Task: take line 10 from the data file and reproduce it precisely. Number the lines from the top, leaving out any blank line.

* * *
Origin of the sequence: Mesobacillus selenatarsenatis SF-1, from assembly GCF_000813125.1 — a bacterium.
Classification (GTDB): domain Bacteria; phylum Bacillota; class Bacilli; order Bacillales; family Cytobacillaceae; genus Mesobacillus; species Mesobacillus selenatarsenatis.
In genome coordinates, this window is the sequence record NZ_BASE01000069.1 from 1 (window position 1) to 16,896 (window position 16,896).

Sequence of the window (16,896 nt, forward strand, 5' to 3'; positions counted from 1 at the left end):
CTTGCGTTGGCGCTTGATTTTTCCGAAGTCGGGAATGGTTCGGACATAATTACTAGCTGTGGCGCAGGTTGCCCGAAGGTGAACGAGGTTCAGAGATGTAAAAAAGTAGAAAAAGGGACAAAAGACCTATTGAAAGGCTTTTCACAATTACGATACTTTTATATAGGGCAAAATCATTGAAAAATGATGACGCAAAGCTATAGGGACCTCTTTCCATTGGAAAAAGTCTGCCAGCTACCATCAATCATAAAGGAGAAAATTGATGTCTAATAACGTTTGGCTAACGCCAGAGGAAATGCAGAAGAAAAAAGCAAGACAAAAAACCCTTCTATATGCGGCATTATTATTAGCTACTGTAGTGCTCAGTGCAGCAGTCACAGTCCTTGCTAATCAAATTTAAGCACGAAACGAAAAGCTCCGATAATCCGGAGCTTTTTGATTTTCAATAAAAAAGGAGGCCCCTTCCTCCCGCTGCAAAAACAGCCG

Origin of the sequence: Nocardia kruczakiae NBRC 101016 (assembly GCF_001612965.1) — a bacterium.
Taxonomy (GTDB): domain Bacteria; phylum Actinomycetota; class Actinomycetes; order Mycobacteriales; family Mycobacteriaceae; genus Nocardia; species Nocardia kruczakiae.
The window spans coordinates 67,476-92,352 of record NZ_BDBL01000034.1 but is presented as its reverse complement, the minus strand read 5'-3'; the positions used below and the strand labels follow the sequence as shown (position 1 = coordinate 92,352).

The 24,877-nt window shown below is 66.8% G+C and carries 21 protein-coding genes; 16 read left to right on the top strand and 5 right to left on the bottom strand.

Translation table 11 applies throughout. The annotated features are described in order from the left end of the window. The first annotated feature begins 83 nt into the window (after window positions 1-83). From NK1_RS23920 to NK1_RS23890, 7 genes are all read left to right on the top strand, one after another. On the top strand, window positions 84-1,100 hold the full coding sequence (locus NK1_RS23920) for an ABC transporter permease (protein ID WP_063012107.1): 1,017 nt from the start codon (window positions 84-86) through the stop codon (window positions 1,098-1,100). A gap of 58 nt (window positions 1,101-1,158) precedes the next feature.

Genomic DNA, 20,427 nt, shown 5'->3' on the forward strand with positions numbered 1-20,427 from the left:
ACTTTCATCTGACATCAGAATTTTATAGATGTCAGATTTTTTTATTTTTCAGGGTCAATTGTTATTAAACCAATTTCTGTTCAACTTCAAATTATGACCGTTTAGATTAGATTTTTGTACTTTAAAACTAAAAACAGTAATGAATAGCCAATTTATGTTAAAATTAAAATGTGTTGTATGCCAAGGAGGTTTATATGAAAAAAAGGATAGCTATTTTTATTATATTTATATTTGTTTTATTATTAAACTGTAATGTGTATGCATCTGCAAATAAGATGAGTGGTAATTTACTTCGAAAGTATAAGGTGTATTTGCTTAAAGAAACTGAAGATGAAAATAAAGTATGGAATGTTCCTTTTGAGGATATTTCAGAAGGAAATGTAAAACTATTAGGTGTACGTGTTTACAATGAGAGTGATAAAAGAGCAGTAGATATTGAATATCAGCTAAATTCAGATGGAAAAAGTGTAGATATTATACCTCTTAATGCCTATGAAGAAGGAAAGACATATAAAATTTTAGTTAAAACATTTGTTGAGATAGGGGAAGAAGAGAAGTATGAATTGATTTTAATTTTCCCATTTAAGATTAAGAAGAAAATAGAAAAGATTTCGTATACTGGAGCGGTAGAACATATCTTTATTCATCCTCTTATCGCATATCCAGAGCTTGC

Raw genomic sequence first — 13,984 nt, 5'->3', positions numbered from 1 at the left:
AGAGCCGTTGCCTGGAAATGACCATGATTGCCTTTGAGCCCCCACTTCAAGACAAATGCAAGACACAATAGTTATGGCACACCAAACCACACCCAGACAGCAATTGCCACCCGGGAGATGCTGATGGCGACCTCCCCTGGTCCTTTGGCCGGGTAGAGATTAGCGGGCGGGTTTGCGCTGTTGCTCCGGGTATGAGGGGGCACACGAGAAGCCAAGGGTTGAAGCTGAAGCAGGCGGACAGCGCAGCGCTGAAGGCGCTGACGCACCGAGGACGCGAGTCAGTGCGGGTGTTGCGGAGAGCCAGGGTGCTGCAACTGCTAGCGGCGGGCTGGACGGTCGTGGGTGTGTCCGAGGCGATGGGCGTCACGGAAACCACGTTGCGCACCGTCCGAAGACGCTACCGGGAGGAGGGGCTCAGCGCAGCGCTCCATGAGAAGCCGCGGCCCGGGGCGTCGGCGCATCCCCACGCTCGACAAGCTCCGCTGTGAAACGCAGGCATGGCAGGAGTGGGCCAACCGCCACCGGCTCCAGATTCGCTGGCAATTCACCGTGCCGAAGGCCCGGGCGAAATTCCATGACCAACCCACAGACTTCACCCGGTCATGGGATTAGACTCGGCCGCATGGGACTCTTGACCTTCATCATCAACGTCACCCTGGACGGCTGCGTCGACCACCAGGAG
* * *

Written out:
Translation table 11 applies throughout. The annotated features are described in order from the left end of the window. The first annotated feature begins 83 nt into the window (after window positions 1-83). From NK1_RS23920 to NK1_RS23890, 7 genes are all read left to right on the top strand, one after another. On the top strand, window positions 84-1,100 hold the full coding sequence (locus NK1_RS23920) for an ABC transporter permease (protein ID WP_063012107.1): 1,017 nt from the start codon (window positions 84-86) through the stop codon (window positions 1,098-1,100). A gap of 58 nt (window positions 1,101-1,158) precedes the next feature.